In a provocatively-titled op-ed in the conversation, Tess Davis and Marc Masurovsky argue that a proposed bill would make American art museums a haven for stolen art by allowing them to “knowingly exhibit stolen art”. Their argument:
On March 25, backed by the art trade lobby, Republican Congressman Steve Chabot reintroduced the Foreign Cultural Exchange Jurisdictional Immunity Clarification Act to the House of Representatives. On its face, HR 4292 asks Congress to “clarify” a small section of the the law. But in truth, the bill goes far beyond mere clarification.
It would instead undo established US law and policy by allowing American cultural institutions to block legal claims to artwork on loan from abroad. Museums would knowingly be able to exhibit stolen and looted art and antiquities. It would leave the rightful owners without any legal recourse to recover their property in US courts.
This bill is just the latest attempt by the less responsible players in the art market to weaken US law. American legal principles have long held that a thief cannot transfer good title. The receipt, possession, and transport of stolen property is a crime. US legislation has carved out a narrow exception to prevent the judicial seizure of art imported for exhibition, but only in very limited circumstances, which it clearly enumerates. HR 4292 would greatly expand this exception by divesting our courts of all jurisdiction over such objects.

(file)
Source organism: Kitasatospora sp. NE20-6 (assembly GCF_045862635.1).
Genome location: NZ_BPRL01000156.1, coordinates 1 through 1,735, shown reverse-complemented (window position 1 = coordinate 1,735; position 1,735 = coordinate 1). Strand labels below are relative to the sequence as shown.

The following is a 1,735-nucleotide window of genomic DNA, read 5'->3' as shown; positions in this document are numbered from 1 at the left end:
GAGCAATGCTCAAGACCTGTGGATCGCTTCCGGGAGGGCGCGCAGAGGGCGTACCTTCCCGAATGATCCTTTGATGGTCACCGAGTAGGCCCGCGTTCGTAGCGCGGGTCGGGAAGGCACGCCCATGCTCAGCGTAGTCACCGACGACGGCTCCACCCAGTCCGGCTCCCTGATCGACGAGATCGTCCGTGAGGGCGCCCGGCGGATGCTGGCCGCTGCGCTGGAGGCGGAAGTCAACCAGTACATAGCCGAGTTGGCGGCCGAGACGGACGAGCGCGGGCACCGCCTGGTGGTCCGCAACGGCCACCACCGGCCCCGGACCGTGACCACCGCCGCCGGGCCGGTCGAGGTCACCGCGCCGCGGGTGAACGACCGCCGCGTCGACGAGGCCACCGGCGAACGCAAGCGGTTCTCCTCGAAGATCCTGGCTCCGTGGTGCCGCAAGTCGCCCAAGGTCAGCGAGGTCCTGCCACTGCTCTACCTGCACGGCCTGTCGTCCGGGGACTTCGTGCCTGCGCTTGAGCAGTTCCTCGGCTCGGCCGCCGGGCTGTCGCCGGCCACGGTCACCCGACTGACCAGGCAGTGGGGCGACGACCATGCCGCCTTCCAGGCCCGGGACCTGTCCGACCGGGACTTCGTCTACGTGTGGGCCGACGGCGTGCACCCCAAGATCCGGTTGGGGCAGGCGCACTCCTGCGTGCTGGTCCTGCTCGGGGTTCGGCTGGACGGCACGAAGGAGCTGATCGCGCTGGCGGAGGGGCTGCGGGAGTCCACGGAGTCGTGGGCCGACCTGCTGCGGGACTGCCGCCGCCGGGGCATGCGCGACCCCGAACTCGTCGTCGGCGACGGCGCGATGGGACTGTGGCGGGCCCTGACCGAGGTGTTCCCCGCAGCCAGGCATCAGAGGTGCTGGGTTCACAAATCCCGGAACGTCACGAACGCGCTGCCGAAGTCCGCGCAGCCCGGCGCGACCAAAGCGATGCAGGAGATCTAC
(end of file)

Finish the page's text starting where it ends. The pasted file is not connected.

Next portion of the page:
Those are strong statements. And it must be said that the text of the proposed bill, at least by my reading, seems to do just the opposite. It makes it easier for Nazi-era claimants to pursue claims against possessors who send their art on temporary exhibition to the U.S.
It clarifies the concept of “commercial activity”; something needed after a 2005 case, Malewicz v
. City of Amsterdam, which saw heirs of Malevich bringing suit against Amsterdam in federal court in Washington D.C.